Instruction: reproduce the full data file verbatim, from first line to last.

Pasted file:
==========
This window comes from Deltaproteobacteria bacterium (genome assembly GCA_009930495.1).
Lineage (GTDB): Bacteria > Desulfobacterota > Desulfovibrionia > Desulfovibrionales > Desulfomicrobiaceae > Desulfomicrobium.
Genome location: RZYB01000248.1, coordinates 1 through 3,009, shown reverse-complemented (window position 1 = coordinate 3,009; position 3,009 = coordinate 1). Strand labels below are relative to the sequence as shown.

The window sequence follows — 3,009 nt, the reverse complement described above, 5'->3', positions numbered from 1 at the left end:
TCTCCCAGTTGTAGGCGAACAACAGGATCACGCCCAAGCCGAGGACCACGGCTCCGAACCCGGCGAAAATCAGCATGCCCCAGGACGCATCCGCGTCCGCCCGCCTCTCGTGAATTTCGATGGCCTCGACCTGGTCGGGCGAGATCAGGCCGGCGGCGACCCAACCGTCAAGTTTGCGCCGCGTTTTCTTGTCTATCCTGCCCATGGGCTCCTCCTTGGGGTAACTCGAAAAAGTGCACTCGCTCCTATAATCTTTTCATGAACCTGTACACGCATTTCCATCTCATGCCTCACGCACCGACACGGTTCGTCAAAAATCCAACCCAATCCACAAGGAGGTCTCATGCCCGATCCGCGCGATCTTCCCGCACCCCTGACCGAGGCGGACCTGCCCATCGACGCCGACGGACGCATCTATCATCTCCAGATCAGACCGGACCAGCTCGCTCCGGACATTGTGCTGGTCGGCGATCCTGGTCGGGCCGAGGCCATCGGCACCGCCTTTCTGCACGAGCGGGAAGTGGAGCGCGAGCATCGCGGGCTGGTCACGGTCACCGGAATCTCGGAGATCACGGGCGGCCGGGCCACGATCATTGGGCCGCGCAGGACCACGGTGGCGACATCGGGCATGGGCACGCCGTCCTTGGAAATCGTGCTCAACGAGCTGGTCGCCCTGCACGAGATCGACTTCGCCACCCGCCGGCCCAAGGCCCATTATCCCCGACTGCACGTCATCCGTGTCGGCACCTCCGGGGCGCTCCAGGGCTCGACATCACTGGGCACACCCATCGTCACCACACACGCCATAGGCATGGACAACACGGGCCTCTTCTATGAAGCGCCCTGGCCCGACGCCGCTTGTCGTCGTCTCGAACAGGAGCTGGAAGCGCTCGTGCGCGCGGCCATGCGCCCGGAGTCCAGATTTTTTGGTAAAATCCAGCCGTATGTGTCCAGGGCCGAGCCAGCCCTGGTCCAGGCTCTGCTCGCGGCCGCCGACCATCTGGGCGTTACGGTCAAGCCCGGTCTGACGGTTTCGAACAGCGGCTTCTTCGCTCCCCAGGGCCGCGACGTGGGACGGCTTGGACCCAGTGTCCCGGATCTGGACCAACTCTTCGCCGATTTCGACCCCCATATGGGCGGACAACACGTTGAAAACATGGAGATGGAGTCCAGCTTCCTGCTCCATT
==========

This window comes from Deltaproteobacteria bacterium (genome assembly GCA_009930495.1).
Lineage (GTDB): Bacteria > Desulfobacterota > Desulfovibrionia > Desulfovibrionales > Desulfomicrobiaceae > Desulfomicrobium.
Genome location: RZYB01000248.1, coordinates 1 through 3,009, shown reverse-complemented (window position 1 = coordinate 3,009; position 3,009 = coordinate 1). Strand labels below are relative to the sequence as shown.

The window sequence follows — 3,009 nt, the reverse complement described above, 5'->3', positions numbered from 1 at the left end:
TCTCCCAGTTGTAGGCGAACAACAGGATCACGCCCAAGCCGAGGACCACGGCTCCGAACCCGGCGAAAATCAGCATGCCCCAGGACGCATCCGCGTCCGCCCGCCTCTCGTGAATTTCGATGGCCTCGACCTGGTCGGGCGAGATCAGGCCGGCGGCGACCCAACCGTCAAGTTTGCGCCGCGTTTTCTTGTCTATCCTGCCCATGGGCTCCTCCTTGGGGTAACTCGAAAAAGTGCACTCGCTCCTATAATCTTTTCATGAACCTGTACACGCATTTCCATCTCATGCCTCACGCACCGACACGGTTCGTCAAAAATCCAACCCAATCCACAAGGAGGTCTCATGCCCGATCCGCGCGATCTTCCCGCACCCCTGACCGAGGCGGACCTGCCCATCGACGCCGACGGACGCATCTATCATCTCCAGATCAGACCGGACCAGCTCGCTCCGGACATTGTGCTGGTCGGCGATCCTGGTCGGGCCGAGGCCATCGGCACCGCCTTTCTGCACGAGCGGGAAGTGGAGCGCGAGCATCGCGGGCTGGTCACGGTCACCGGAATCTCGGAGATCACGGGCGGCCGGGCCACGATCATTGGGCCGCGCAGGACCACGGTGGCGACATCGGGCATGGGCACGCCGTCCTTGGAAATCGTGCTCAACGAGCTGGTCGCCCTGCACGAGATCGACTTCGCCACCCGCCGGCCCAAGGCCCATTATCCCCGACTGCACGTCATCCGTGTCGGCACCTCCGGGGCGCTCCAGGGCTCGACATCACTGGGCACACCCATCGTCACCACACACGCCATAGGCATGGACAACACGGGCCTCTTCTATGAAGCGCCCTGGCCCGACGCCGCTTGTCGTCGTCTCGAACAGGAGCTGGAAGCGCTCGTGCGCGCGGCCATGCGCCCGGAGTCCAGATTTTTTGGTAAAATCCAGCCGTATGTGTCCAGGGCCGAGCCAGCCCTGGTCCAGGCTCTGCTCGCGGCCGCCGACCATCTGGGCGTTACGGTCAAGCCCGGTCTGACGGTTTCGAACAGCGGCTTCTTCGCTCCCCAGGGCCGCGACGTGGGACGGCTTGGACCCAGTGTCCCGGATCTGGACCAACTCTTCGCCGATTTCGACCCCCATATGGGCGGACAACACGTTGAAAACATGGAGATGGAGTCCAGCTTCCTGCTCCATT